After speaking with my dealer, they suggested an oddly named brand (Skizy-turds I swear it sounded like) for the chrome on our cars, which they say is good for glass, non-porous plastic pieces, and on actual chrome. I elected to just get the MrClean wash kit which I purchased the spot-free kit (I do not know if there is a difference?). I have yet to use it, but it looks so comically-inspired that I may enjoy waiting for my roommate to come home tonight and shoot her with it. At least she won't have water spots on her! :D
 

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After speaking with my dealer, they suggested an oddly named brand (Skizy-turds I swear it sounded like) for the chrome on our cars, which they say is good for glass, non-porous plastic pieces, and on actual chrome. I elected to just get the MrClean wash kit which I purchased the spot-free kit (I do not know if there is a difference?). I have yet to use it, but it looks so comically-inspired that I may enjoy waiting for my roommate to come home tonight and shoot her with it. At least she won't have water spots on her! :D
Truitt - Actually the whole essence of the kit is that it is supposed to water spot free once you are done using the kit. So you did buy the right kit.

With regards to your roommate...Too much running though my mind to type....I will just leave it with :eek::p:D
 

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HA SPOTLESS wet T-Shirt contest...? :p

Good buy though. I've heard great things about those kits.
 

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Discussion Starter #9
I still have yet to use it, I will post an update when I do (probably this weekend). I did not use it on her, but she enjoyed the fact that I told her she could use it on her vehicle ('93 Mustang). I only made her promise to buy a second filter for it :cool:
 

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Discussion Starter #11
No, I have no waxed it. It looks beautiful as it is, so I am content :D

However, I do have another problem:

A walnut fell on my hood and scratched a three to four inch long white scratch across it in a near J shape. I have been recommended to buff it out, but I have never done it. Anyone care to walk a lame through the process? I know it's pitiful to admit, but I'd rather hear it from the community where people correct each other than from one friend.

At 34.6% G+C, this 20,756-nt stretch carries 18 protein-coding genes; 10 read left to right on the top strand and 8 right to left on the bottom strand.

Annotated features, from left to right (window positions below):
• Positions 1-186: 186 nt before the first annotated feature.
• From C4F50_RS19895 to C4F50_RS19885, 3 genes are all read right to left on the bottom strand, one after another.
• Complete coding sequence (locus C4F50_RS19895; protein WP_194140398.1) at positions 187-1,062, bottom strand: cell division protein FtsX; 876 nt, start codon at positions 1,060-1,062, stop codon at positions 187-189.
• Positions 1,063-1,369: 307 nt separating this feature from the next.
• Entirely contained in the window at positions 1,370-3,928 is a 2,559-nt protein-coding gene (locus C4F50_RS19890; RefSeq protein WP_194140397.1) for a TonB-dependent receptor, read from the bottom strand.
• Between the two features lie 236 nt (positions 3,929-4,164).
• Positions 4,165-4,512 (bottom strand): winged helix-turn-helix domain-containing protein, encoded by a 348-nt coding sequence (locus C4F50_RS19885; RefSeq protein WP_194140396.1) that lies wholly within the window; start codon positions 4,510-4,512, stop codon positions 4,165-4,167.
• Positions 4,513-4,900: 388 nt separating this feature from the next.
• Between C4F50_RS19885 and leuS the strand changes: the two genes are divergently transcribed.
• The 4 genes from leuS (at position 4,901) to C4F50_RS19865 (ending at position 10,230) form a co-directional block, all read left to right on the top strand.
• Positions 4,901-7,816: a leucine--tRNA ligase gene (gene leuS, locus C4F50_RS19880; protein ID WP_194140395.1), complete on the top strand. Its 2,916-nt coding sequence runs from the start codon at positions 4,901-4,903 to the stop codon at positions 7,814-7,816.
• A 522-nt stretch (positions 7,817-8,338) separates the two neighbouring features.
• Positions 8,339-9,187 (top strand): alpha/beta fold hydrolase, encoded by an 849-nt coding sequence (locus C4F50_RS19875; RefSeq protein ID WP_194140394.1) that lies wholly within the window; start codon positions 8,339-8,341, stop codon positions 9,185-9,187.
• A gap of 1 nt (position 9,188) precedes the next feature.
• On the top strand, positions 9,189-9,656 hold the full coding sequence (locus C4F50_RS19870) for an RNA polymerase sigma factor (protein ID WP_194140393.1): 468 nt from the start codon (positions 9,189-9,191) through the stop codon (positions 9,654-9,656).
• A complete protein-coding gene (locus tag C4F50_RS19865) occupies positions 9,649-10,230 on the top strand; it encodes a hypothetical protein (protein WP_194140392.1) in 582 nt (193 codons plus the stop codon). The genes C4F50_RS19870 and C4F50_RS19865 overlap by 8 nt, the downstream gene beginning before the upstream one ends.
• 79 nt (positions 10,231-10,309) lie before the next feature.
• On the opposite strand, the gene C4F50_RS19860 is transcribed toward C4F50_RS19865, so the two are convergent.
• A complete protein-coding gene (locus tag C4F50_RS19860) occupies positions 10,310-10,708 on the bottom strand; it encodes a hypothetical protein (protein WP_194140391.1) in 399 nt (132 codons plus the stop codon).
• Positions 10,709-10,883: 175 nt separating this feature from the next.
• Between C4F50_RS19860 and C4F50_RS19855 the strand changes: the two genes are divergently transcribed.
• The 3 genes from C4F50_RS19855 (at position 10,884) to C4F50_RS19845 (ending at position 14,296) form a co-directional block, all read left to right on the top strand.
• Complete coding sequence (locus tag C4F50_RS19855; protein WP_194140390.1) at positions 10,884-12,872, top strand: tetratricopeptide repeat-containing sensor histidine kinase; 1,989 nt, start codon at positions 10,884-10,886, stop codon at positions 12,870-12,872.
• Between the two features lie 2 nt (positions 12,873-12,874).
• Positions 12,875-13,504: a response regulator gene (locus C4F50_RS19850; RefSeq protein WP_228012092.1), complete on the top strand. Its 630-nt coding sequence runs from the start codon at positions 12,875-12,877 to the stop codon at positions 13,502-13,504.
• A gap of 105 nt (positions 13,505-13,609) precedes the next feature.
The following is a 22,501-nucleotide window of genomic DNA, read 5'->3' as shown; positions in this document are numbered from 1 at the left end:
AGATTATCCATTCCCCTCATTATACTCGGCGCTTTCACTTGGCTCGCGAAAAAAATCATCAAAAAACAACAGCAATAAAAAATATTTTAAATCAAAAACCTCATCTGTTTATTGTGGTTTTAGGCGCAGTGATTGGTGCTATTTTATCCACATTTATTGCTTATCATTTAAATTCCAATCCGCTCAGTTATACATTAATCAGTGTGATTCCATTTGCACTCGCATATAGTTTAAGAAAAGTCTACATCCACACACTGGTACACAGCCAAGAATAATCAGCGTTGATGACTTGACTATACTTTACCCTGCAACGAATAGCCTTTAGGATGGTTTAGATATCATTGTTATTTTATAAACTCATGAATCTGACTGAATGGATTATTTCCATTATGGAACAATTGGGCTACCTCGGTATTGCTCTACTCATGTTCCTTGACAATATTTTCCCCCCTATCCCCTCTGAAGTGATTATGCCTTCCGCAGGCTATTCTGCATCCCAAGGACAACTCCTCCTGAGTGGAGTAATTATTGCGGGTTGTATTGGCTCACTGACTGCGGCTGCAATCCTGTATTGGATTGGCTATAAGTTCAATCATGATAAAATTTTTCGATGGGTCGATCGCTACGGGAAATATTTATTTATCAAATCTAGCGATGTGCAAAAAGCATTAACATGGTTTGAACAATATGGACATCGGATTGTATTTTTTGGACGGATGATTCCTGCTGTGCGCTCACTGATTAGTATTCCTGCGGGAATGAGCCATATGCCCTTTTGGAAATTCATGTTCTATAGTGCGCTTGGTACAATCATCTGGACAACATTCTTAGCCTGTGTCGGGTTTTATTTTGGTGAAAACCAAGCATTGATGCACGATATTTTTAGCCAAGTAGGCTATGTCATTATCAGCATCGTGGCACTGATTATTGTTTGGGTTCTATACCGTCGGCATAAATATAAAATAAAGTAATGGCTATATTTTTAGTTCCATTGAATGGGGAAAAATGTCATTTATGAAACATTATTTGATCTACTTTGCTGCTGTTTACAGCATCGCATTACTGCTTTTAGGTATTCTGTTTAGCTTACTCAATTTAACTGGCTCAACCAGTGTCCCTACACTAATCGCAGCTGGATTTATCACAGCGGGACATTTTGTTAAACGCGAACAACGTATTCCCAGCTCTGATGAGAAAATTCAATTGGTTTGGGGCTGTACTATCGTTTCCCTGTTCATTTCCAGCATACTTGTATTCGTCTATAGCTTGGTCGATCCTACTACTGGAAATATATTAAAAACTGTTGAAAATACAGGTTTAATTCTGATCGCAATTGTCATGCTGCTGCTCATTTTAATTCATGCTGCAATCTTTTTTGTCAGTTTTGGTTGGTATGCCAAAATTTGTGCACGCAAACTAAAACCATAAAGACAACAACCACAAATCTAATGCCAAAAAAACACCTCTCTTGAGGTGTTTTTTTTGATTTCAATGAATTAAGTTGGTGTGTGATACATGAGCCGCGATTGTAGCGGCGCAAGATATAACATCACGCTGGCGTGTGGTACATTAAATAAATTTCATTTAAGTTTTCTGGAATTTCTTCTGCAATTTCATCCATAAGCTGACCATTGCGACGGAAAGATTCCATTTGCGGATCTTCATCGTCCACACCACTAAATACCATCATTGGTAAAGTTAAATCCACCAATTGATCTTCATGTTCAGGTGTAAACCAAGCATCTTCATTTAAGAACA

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Turitt.....You are correct as long as it has only "damaged" the top clear coat you can buff it out.

It is a fairly simple process, purchase a really good wax, some top manufacturer's also make a scratch remover - This is personal preference but I prefer either Meguiar's or Mother's products.

Follow the directions on the bottle very carefully and you should be good. I would recommend personally though if you do work towards removing the scratch you also wax the entire car at the same time.

Removing a scratch (if you don't have an electric waxer) takes a lot of elbow grease and patience just don't try to fix it all in one step, it will probably take many little steps to get it to go away.

I am sure others with far more expereince than I will chime in here and help you out also.
 

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Discussion Starter #13
Thank you very much. I do not have a problem going at it myself, I tend to have a lot of patience when it comes to my baby :D

The scratch looks and appears to be white, and I know the metal is a black-gray color so I know it has not reached metal and is not currently at the paint (I have the Dark Gray Metallic). It may have hit the primer for all I know...any suggestions?

It is only visible at certain angles (such as standing beside one of the head lights or head-on). Possibly the lack of being noticeable at all angles means it is just a clear coat cut?